As such, you’ll need to make a conscious effort to keep your non-exercise activity thermogenesis (NEAT) the same.
NEAT is purposeful movement outside of planned workouts. A good estimate of NEAT is step count, so focus on maintaining at least 7,000-8,000 steps per day. You can achieve this by parking farther away, taking the stairs whenever possible, and pacing when you’re on the phone, for example.
6. Consider Medical Conditions With Your Healthcare Provider
If you have tried all of the steps above and you are still struggling with weight loss, consult with your doctor or another healthcare provider to consider testing for any underlying medical conditions that could have an impact on your ability to lose weight.
Taking a brief diet break can also help if you’re struggling to lose weight. Learn more in Refeed vs Diet Break: Differences, Pros, & Cons.
Realistic Results & Expectations When Eating 1200 Calories Per Day
Most people can expect to lose weight when eating 1200 calories per day. The rate of loss is impacted by how much of a deficit 1200 calories is compared to an individual’s TDEE, which is influenced by many factors including sex, height & weight, and activity levels inside and outside the gym.
Generally speaking, a calorie deficit of 3500 calories is the amount considered necessary to lose one pound of fat, and a reasonable and sustainable rate of weight loss is 0.5-1.0lbs per week for women and 1.0-2.0lbs for men. This means a deficit of 250-500 calories per day for women and 500-1,000 calories per day for men.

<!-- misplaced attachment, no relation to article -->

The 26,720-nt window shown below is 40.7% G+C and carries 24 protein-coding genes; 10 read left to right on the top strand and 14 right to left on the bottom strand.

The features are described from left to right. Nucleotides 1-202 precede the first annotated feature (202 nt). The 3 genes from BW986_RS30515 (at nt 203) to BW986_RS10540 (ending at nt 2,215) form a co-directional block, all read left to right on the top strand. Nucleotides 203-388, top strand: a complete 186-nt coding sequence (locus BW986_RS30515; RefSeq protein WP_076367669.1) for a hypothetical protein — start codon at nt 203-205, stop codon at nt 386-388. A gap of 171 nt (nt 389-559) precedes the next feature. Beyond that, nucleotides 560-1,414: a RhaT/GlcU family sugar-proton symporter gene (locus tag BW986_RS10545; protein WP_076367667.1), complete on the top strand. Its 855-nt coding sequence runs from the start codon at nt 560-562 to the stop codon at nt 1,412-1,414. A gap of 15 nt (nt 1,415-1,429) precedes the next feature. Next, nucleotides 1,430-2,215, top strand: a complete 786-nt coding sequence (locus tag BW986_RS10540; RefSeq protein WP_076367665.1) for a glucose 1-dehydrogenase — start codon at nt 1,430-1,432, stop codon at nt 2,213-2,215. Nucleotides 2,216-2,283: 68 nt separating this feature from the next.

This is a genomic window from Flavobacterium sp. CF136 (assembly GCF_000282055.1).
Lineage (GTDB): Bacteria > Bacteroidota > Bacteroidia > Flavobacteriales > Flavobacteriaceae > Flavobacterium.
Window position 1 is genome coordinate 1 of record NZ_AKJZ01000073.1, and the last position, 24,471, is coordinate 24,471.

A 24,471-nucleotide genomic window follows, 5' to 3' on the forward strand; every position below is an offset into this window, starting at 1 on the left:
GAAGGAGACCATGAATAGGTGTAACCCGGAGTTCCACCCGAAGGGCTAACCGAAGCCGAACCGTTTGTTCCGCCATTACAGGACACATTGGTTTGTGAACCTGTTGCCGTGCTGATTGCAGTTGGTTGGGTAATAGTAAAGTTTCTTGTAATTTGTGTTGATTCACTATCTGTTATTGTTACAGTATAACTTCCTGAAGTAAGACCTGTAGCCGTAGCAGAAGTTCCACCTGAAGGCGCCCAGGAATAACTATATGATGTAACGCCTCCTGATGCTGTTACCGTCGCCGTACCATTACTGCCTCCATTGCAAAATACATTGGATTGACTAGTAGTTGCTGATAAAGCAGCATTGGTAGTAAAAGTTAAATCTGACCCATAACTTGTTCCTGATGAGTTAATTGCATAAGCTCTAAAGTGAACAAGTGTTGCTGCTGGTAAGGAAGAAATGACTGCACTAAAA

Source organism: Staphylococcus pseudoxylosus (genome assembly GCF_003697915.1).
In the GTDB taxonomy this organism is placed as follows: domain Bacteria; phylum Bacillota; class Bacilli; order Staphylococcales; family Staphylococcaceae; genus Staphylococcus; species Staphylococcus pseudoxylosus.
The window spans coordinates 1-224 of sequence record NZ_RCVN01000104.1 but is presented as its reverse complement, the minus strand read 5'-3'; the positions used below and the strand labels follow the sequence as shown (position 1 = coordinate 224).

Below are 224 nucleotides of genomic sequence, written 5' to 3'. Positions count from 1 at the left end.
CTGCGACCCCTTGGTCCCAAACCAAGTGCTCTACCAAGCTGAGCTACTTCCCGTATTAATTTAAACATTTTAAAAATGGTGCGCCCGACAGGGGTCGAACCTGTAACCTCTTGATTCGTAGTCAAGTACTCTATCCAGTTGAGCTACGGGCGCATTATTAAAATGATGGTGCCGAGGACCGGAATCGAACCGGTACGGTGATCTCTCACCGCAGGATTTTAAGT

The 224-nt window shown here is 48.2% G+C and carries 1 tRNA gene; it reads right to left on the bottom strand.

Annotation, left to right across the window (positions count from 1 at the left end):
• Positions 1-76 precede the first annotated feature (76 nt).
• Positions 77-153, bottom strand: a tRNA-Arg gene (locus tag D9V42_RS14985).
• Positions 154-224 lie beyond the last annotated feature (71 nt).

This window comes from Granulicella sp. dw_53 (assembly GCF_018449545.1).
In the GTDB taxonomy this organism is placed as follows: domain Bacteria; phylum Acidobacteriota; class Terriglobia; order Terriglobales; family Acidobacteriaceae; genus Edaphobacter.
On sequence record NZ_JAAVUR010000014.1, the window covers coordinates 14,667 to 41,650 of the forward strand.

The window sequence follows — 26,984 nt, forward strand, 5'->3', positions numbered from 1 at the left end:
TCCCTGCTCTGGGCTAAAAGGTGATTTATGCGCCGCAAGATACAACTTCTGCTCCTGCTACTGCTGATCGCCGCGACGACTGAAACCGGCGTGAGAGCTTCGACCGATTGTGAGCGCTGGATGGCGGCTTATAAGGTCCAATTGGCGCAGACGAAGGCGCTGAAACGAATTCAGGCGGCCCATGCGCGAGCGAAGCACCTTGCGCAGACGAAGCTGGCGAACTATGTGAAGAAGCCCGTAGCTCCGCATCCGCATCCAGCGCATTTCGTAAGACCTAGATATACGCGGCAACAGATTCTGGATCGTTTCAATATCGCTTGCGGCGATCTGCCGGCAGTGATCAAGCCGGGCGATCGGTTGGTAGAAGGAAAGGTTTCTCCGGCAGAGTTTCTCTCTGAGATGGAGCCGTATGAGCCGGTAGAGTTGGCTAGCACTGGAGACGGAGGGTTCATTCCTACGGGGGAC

Note, however, that weight loss does not come from body fat alone. Lean body mass (also called fat-free mass) can be up to half of total weight loss. This is important to realize because lean tissue is considered to be “metabolically active,” meaning that it burns calories even at rest.
I’ll discuss the importance of lean body mass for burning calories in the sections below.
In general, caloric requirements are higher for men than they are for women, largely due to the fact that men naturally tend to have more lean mass than women.
For example, the general recommendation for a moderately active female between the ages of 19-30 is approximately 2000-2200 calories per day to maintain her weight.